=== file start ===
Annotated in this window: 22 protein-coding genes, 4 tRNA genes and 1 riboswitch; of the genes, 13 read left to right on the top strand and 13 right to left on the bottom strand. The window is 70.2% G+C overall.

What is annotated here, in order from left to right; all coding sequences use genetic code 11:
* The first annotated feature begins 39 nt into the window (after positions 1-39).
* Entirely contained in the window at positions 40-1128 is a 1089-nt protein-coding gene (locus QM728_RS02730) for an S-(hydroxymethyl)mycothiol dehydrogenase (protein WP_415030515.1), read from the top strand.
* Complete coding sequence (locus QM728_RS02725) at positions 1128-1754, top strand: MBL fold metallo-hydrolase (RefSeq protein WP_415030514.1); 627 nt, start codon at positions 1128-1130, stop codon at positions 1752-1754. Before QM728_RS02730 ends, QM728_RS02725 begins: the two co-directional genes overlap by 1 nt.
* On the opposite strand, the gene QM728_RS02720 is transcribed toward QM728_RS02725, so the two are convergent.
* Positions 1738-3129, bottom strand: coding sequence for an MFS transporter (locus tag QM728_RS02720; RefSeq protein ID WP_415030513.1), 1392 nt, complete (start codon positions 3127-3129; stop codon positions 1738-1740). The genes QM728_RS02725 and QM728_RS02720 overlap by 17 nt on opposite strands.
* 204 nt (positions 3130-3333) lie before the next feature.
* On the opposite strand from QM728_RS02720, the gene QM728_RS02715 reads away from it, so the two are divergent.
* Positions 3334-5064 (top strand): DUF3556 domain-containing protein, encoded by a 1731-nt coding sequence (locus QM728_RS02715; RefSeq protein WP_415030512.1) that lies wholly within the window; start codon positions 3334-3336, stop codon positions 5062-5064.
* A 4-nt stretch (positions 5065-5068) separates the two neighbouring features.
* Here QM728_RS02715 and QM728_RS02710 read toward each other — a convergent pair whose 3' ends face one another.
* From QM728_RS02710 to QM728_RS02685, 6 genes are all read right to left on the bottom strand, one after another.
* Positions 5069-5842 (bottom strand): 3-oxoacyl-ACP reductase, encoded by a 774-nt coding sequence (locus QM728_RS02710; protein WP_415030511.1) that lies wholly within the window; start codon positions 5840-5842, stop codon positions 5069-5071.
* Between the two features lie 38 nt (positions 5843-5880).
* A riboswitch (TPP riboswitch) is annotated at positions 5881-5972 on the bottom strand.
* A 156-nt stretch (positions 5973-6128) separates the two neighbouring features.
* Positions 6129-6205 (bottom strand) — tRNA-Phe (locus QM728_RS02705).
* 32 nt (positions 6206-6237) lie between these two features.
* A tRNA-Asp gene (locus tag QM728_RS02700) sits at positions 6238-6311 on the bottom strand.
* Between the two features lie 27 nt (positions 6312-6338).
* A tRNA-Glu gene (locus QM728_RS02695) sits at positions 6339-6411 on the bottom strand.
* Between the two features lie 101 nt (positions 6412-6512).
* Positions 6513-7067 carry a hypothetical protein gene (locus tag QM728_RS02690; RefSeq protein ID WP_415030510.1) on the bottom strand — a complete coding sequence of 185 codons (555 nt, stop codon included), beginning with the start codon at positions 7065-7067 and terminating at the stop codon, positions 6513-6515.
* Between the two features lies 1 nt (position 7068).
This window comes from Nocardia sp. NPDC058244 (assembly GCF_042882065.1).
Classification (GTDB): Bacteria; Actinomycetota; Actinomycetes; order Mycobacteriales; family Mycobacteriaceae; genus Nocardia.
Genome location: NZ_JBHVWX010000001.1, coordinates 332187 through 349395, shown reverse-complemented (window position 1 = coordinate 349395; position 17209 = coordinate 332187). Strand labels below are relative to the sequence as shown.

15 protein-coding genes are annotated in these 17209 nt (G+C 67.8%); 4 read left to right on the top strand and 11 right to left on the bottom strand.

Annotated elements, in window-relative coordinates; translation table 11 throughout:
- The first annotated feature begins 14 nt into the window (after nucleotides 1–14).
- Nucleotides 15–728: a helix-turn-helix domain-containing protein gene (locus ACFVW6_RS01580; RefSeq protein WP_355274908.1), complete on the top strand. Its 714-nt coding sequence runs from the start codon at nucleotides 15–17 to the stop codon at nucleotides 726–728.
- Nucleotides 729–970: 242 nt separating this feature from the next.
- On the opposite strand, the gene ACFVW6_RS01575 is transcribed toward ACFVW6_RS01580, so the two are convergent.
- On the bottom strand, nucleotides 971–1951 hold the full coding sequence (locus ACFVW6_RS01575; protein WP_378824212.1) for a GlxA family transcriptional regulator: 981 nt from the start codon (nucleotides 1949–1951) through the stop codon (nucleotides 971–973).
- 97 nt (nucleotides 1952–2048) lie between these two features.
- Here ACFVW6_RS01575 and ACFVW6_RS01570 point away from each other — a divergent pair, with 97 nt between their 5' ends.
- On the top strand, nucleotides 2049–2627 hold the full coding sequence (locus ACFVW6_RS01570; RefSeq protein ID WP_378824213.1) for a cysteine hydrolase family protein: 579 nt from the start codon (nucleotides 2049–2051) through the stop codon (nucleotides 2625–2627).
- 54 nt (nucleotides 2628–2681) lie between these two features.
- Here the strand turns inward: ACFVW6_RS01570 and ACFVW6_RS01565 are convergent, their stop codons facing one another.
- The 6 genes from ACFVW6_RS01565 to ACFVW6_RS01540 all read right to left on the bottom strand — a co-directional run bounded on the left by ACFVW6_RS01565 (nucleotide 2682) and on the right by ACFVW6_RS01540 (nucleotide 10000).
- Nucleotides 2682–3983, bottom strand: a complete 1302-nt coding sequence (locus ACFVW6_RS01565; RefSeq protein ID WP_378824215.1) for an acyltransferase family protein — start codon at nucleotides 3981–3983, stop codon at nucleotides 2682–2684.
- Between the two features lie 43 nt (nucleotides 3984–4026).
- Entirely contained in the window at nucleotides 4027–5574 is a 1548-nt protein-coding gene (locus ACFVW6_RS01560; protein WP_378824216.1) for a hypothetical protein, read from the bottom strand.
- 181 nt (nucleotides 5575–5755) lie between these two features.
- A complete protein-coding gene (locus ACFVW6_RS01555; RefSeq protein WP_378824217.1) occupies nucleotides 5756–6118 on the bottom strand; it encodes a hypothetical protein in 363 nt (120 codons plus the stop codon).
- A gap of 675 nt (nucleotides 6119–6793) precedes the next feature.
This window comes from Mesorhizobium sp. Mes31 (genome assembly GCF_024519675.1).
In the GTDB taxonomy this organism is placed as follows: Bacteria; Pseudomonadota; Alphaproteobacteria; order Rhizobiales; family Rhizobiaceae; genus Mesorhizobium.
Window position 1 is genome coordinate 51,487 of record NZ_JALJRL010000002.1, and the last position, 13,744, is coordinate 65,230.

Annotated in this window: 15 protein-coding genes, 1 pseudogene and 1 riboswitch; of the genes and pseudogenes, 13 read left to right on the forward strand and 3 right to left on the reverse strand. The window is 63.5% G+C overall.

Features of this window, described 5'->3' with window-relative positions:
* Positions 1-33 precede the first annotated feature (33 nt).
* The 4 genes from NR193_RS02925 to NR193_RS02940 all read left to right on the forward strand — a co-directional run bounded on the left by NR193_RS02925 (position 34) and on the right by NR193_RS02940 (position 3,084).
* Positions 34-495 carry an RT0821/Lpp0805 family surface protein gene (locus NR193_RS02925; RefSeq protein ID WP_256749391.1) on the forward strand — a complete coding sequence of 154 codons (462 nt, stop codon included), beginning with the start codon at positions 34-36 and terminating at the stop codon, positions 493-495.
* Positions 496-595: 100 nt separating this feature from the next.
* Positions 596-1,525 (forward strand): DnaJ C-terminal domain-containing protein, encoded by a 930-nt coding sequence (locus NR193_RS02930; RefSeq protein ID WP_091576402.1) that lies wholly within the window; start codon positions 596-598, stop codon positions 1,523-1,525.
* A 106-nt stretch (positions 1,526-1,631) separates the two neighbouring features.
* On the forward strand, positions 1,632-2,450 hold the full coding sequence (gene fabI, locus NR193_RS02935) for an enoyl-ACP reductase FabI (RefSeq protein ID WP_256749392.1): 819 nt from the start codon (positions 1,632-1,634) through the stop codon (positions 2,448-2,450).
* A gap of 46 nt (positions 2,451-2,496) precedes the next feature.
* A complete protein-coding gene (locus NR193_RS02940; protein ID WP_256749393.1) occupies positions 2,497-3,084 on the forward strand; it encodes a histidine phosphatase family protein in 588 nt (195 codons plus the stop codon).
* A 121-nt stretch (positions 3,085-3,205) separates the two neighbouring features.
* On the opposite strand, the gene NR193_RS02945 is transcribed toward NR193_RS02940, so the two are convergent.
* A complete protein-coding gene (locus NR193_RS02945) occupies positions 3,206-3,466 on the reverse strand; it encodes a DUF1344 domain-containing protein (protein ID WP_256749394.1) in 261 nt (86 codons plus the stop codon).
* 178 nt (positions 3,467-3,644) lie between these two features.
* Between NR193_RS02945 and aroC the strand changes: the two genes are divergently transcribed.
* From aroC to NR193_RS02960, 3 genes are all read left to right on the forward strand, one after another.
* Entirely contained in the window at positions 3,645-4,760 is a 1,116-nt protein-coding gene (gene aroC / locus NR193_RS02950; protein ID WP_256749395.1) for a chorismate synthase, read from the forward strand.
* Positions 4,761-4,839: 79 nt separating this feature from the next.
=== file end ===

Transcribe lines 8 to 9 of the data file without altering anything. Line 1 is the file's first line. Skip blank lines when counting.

* 204 nt (positions 3130-3333) lie before the next feature.
* On the opposite strand from QM728_RS02720, the gene QM728_RS02715 reads away from it, so the two are divergent.